Mold Inspection: What You Need To Know
If you have a home that has been recently affected by water damage or flood, you need to consider a mold inspection for your home. Mold, also sometimes known as mildew, is an airborne fungus growth that grows on damp, wet objects. While it is not always a serious health threat, mold can spread easily and be very difficult to remove once it has formed. Mold is an integral component of our environment and plays a significant role in nature; however, within homes, mold growth needs to be monitored and prevented in order to prevent serious health hazards. The following are some of the main reasons you need to have a mold inspection for your home.
If a new home has not yet been built, mold testing can be completed prior to construction. Most builders will perform routine testing for mold within the walls and floor cavities. However, in order to be sure that there are no unseen mold spores, mold testing needs to be performed on the ceiling cavity, the subfloor (the foundation upon which the house rests) and the attic. During a mold inspection for new homes, it is important to remember that the most effective testing is done at the time of construction. By the time the home has been completed and completely built, most builders will have completed all necessary testing.
Mold testing is not always required when buying a new home. Even if there are not visible signs of mold growth during the inspection process, mold remediation professionals may recommend testing. It is important to understand that mold remediation is significantly more costly than mold testing so it is not always practical to pay for the mold testing. Whether the mold problem is discovered after the home is built or during the construction process, mold remediation will likely be required and if the issue is discovered at this point, it is likely that you will need mold testing and remediation done.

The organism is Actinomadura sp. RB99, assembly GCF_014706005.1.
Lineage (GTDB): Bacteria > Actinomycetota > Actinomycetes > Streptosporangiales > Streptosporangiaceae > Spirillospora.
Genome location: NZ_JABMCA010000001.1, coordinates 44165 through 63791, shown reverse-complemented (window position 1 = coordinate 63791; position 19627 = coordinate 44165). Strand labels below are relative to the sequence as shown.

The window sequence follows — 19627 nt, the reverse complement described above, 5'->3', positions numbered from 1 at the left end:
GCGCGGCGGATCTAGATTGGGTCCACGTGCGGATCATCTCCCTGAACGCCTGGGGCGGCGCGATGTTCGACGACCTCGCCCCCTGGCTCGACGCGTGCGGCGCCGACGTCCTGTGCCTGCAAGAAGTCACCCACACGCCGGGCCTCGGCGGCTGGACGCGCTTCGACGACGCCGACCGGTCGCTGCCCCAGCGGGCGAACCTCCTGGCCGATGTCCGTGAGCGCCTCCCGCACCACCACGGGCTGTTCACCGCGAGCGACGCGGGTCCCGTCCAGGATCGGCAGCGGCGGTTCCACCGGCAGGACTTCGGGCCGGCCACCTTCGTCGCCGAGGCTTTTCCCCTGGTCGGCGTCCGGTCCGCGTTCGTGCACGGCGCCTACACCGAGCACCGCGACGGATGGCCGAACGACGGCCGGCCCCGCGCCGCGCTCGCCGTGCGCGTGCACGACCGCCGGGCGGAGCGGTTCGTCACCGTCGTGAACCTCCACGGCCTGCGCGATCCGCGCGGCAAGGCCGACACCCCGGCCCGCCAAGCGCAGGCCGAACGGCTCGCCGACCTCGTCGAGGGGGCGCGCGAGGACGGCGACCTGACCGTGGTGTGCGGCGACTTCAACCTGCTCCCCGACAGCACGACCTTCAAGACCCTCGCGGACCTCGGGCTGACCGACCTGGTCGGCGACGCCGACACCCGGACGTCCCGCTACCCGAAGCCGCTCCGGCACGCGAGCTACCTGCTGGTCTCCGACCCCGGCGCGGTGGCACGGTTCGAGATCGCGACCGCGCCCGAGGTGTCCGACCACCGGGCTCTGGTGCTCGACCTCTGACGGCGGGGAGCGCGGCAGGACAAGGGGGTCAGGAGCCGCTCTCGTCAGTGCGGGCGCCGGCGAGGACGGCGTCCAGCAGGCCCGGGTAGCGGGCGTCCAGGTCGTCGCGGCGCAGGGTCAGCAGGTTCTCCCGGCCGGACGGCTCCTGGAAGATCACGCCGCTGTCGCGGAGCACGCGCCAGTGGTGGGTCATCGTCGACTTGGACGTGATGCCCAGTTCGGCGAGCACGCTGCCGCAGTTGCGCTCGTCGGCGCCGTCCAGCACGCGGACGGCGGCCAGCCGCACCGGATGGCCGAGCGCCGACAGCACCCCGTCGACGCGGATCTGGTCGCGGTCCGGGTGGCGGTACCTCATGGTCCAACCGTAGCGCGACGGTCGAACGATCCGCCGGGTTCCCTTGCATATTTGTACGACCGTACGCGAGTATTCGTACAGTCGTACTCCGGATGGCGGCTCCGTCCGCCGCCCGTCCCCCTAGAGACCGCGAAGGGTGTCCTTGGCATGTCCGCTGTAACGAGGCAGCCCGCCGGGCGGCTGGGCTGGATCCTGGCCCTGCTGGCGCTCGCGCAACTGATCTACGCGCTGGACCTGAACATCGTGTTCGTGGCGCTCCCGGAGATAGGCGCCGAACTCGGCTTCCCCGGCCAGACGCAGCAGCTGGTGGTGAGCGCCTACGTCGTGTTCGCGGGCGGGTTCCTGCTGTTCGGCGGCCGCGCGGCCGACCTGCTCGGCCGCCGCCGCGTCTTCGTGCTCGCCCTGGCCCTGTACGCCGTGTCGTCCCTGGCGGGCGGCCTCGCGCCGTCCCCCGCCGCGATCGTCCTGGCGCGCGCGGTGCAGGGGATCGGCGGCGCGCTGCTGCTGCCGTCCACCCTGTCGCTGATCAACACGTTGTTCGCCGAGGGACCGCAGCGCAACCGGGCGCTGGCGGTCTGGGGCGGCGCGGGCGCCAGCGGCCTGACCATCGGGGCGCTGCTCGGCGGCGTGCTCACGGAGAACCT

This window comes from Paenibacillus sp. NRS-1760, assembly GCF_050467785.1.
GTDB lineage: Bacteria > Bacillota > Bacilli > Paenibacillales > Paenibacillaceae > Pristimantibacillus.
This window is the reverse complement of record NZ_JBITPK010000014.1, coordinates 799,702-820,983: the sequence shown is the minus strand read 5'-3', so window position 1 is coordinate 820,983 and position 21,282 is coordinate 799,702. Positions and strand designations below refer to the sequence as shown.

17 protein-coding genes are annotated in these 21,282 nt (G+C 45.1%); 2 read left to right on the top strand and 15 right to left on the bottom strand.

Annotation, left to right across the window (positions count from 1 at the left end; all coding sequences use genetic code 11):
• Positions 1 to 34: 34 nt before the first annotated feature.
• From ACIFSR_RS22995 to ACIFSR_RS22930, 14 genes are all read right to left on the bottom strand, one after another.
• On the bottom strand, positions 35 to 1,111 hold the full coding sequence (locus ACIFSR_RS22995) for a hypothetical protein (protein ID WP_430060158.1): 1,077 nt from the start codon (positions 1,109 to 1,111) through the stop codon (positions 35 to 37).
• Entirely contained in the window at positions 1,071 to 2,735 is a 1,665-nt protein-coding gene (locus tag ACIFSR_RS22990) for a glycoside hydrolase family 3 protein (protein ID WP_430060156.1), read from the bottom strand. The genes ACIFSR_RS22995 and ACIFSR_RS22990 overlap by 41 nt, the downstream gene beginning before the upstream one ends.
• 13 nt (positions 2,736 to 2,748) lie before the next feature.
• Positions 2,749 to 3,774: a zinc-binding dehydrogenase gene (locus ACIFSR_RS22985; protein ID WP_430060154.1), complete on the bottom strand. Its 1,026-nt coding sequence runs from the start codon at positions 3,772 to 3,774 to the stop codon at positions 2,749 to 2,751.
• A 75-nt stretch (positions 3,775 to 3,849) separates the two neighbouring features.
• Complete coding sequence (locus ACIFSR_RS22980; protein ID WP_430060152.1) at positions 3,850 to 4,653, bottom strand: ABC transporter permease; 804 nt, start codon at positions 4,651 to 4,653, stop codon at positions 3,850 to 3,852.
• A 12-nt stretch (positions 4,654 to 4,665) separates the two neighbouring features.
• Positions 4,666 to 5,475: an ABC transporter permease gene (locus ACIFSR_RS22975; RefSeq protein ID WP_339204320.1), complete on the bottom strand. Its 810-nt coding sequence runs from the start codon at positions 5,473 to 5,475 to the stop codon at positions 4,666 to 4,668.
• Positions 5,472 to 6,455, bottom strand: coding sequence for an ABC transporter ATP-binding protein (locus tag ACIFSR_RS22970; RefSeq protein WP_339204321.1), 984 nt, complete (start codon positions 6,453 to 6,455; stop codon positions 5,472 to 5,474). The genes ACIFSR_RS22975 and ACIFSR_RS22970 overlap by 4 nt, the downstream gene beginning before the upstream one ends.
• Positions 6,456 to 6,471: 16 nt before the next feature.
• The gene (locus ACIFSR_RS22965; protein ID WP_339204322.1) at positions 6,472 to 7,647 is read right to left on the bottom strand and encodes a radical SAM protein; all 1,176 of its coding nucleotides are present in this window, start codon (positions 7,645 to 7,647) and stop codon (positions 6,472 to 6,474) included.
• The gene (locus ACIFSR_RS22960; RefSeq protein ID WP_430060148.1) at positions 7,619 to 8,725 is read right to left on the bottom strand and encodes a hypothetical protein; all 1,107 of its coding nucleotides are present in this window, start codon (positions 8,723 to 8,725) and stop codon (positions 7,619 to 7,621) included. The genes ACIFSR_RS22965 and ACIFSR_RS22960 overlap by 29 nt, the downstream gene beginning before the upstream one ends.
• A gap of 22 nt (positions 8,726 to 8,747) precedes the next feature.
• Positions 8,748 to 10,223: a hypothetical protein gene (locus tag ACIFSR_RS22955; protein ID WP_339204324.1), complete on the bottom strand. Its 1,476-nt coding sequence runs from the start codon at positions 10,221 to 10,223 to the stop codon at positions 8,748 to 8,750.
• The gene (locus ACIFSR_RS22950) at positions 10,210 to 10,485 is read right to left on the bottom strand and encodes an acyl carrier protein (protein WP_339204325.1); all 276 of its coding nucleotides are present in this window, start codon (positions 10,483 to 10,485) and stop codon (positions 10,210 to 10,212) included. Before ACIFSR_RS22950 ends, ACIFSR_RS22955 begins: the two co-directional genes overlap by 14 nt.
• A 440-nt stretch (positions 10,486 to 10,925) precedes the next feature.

For buyers or sellers whose mold problem is not discovered during the construction process, they may consider hiring an independent mold inspection professional. Mold inspections done by independent contractors follow industry standards and recommendations for mold remediation. These professionals are often recommended by building companies because they are familiar with the problems that commonly occur with mold growth in new homes. Some of these mold inspections may also include testing for visible mold spores. In addition, an independent contractor will not recommend products that may only worsen the mold problem.
For HVAC systems in the home, the mold inspection professional will likely recommend that air conditioning be removed if visible mold spores are detected. Although HVAC systems do not cause black mold growth, their regular cleaning and maintenance can result in many health concerns for occupants. Mold spores are released into the air during normal HVAC system operations and must be eliminated from the air. If HVAC units are not regularly cleaned or maintained, spores can build up and become a health hazard. The mold inspection professional may recommend that an exhaust fan is added to the home or that the homeowner install an exhaust fan at an additional location.
New homes typically come with a humidifying system to provide adequate moisture for occupants. The mold inspection professional will recommend that this system be tested to ensure that it is working properly. If the recommendation is made, then the system should be added to the home or removed if there is already too much humidity. Uncovering water damage requires a professional to properly identify and remove all mold affected surfaces. In addition to removing mold affected surfaces, he or she will most likely need to test the entire home for moisture. Testing the entire building for moisture may require structural support from outside sources.